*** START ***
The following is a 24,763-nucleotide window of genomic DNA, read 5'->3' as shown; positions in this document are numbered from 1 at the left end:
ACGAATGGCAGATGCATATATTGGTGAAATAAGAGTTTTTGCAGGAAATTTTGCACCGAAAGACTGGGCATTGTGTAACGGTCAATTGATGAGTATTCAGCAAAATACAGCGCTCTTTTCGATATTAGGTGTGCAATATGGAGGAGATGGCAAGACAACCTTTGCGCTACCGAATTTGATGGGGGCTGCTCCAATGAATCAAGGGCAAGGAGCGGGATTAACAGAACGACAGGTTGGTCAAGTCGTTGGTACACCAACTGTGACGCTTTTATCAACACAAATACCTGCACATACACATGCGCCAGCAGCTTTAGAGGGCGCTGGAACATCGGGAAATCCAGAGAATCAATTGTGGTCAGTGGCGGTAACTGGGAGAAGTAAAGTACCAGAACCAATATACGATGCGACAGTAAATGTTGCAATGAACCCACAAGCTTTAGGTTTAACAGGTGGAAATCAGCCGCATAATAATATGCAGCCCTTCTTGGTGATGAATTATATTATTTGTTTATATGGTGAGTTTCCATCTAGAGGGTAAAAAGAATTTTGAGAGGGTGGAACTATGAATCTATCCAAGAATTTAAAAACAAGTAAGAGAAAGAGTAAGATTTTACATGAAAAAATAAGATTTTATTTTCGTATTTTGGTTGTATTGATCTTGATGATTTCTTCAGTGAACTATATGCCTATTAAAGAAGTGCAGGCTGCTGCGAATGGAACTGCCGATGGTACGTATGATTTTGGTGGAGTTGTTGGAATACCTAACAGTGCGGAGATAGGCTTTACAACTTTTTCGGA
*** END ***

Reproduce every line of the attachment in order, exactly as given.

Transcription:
The following is a 24,763-nucleotide window of genomic DNA, read 5'->3' as shown; positions in this document are numbered from 1 at the left end:
ACGAATGGCAGATGCATATATTGGTGAAATAAGAGTTTTTGCAGGAAATTTTGCACCGAAAGACTGGGCATTGTGTAACGGTCAATTGATGAGTATTCAGCAAAATACAGCGCTCTTTTCGATATTAGGTGTGCAATATGGAGGAGATGGCAAGACAACCTTTGCGCTACCGAATTTGATGGGGGCTGCTCCAATGAATCAAGGGCAAGGAGCGGGATTAACAGAACGACAGGTTGGTCAAGTCGTTGGTACACCAACTGTGACGCTTTTATCAACACAAATACCTGCACATACACATGCGCCAGCAGCTTTAGAGGGCGCTGGAACATCGGGAAATCCAGAGAATCAATTGTGGTCAGTGGCGGTAACTGGGAGAAGTAAAGTACCAGAACCAATATACGATGCGACAGTAAATGTTGCAATGAACCCACAAGCTTTAGGTTTAACAGGTGGAAATCAGCCGCATAATAATATGCAGCCCTTCTTGGTGATGAATTATATTATTTGTTTATATGGTGAGTTTCCATCTAGAGGGTAAAAAGAATTTTGAGAGGGTGGAACTATGAATCTATCCAAGAATTTAAAAACAAGTAAGAGAAAGAGTAAGATTTTACATGAAAAAATAAGATTTTATTTTCGTATTTTGGTTGTATTGATCTTGATGATTTCTTCAGTGAACTATATGCCTATTAAAGAAGTGCAGGCTGCTGCGAATGGAACTGCCGATGGTACGTATGATTTTGGTGGAGTTGTTGGAATACCTAACAGTGCGGAGATAGGCTTTACAACTTTTTCGGA